An Roinn Oideachais agus EolaŪochta
Department of Education and Science
Subject Inspection of Science and Biology
Skerries Community College
Skerries County Dublin
Roll number: 76078Q
Date of inspection: 19 October 2006
Date of issue of report:††† 26 April 2007
Report on the Quality of Learning and Teaching in Science and Biology
This report has been written following a subject inspection in Skerries Community College. It presents the findings of an evaluation of the quality of teaching and learning in Science and Biology and makes recommendations for the further development of the teaching of this subject in the school. The evaluation was conducted over two days during which the inspector visited classrooms and observed teaching and learning. The inspector interacted with students and teachers, examined studentsí work, and had discussions with the teachers. The inspector reviewed school planning documentation and teachersí written preparation. Following the evaluation visit, the inspector provided oral feedback on the outcomes of the evaluation to the principal and subject teachers. The board of management of the school was given an opportunity to comment on the findings and recommendations of the report; the board chose to accept the report without response.
Science is well supported in Skerries Community College. The uptake of Science for Junior Certificate is good and all three Science subjects are offered at Senior cycle. It is commendable that Chemistry is retained on the programme despite low uptake and it is suggested that management and the science team investigate potential ways to increase the profile of Chemistry in the school.
There are five laboratories in the school, two of which are more recent additions to the school building. The two new laboratories have lockable adjacent storage and preparation areas. One storage and preparation area is shared between the three older laboratories. This contains a well organised chemicals store. Flammable and corrosive chemicals are stored in appropriate cabinets and other chemicals are stocked using a colour-coded system. Apparatus necessary for each of the Junior Certificate Science mandatory practicals is stored in labelled containers and these are checked regularly. The Science department are to be commended for this level of organisation and collaborative planning. The allocation of classes to the laboratories is formally timetabled but this is open to negotiation as needs be. The Science department are to be commended for their level of co-operation in organising access to the laboratories and it is recommended that management strive to maximise laboratory access, and in particular, the provision of double periods in the laboratories.
Junior Certificate third year Science classes are allocated four periods per week while first and second year Science classes are generally allocated 3 or 4 periods per week on a rotational basis. Attention is drawn to the NCCA syllabus guidelines of 4 periods per week in each year of Junior Certificate Science, an allocation that facilitates the more time-consuming mandatory practical activities and coursework B preparation. It is recommended that management attempt to address any time allocation issues in future timetabling planning. Transition Year Science is allocated 4 periods per week and 5 classes are allocated to Leaving Certificate Biology. This time allocation is appropriate. An adequate number of double periods have been allocated to the Sciences in order to facilitate investigative practical work. It is suggested that management strive to avoid timetabling Science double periods across break times or lunchtimes as a substantial number of experimental works must be monitored for their duration or cannot be left unattended for the duration of the break.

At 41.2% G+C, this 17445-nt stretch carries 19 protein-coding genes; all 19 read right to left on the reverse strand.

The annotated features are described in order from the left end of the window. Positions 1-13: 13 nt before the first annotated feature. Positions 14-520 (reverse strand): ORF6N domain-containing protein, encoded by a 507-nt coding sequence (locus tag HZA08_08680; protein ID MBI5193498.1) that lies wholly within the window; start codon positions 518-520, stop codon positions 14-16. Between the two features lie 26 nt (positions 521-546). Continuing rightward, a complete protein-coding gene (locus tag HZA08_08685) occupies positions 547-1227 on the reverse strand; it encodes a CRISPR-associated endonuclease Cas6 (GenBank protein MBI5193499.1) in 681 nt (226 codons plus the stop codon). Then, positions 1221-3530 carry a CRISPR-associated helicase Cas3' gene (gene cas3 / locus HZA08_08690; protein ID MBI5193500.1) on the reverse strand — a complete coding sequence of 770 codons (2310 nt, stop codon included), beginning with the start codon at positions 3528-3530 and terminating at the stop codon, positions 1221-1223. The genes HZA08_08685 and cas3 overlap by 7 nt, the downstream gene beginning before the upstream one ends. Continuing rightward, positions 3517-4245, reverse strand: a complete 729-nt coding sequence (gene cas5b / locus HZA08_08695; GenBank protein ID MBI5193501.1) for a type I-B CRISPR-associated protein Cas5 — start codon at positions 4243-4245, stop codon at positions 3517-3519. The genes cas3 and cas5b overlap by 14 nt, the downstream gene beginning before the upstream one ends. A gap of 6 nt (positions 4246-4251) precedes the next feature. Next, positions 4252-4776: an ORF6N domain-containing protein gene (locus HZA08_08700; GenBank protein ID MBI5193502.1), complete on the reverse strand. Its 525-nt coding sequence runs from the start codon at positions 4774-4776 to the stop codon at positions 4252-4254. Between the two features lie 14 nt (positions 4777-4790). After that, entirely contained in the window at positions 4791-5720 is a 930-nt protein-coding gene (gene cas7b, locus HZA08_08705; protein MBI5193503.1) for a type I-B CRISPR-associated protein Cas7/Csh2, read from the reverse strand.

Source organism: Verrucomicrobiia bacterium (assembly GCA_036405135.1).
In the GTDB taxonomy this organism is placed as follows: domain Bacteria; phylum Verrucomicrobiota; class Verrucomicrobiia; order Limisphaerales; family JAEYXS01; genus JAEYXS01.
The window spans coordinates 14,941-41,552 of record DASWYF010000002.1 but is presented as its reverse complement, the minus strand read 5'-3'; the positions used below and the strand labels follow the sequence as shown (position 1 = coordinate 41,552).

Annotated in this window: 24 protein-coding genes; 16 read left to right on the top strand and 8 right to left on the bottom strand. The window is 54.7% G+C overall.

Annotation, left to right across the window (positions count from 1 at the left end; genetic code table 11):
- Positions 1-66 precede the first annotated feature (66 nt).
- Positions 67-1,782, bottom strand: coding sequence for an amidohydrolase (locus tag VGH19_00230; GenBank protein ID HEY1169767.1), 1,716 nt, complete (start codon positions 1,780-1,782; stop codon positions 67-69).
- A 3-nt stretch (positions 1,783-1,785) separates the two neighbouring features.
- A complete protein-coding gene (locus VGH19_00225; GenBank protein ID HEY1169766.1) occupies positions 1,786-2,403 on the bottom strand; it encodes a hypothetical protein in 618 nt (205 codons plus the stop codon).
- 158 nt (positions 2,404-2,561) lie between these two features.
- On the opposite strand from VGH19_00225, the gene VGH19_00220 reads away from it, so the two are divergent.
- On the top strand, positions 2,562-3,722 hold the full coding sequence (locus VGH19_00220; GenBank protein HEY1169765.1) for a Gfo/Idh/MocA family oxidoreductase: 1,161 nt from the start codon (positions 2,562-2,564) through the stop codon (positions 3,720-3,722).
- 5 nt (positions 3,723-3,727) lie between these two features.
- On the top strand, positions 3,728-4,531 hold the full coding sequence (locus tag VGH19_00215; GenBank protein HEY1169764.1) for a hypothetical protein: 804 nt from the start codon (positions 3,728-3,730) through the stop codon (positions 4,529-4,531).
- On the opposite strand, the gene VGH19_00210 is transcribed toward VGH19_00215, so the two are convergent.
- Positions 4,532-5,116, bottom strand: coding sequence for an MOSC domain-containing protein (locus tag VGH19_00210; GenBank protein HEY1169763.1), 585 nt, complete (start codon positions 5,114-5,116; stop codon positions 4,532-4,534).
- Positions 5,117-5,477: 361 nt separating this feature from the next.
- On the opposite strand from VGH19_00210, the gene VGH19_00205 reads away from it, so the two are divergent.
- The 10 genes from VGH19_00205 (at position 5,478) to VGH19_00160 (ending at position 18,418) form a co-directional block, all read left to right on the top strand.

Opportunities for continuing professional development have been availed of and include both Junior Certificate Science and Leaving Certificate Biology inservice training by the support services for the revised syllabi. Members of the Science team have also been involved with Junior Certificate Support Service (JCSS) and the Biology Support Service (BSS), Women In Technology and Science (WITS), Programme for International Student Assessment (PISA) which shows commendable commitment to Science. Co-curricular activities are promoted in the school. Senior Biology students have completed an Ecology field work module in Dublin Zoo, students are brought to Open Week in UCD, some students have been selected to compete in the Junior Science Olympiad and Chemistry Olympiad and a team are preparing their entry for the BT Young Scientist competition. TY students are involved in designing a website containing some syllabi from the Junior Certificate programme, which includes the Science syllabus. It will include a series of Powerpoint presentations and online testing. Science teachers have also arranged for DCU lecturers and various contributors to Science Plus magazine to address the students in the area of Science. TY students have also been involved with a recycling project in the school. These activities are to be commended as they help to encourage participation and interest in the sciences.
Long-term plans were extensive and appropriately set out according to SDPI guidelines. The curriculum planning section contained a list of topics to be covered in each year and it is suggested that this list be distributed to students in order to inform them of the topics to be covered during the year and to facilitate them in their planning for revision. Some student notebooks observed contained a list of mandatory practicals to be carried out during the year. This is good planning and it is suggested that this procedure be adopted throughout the science department.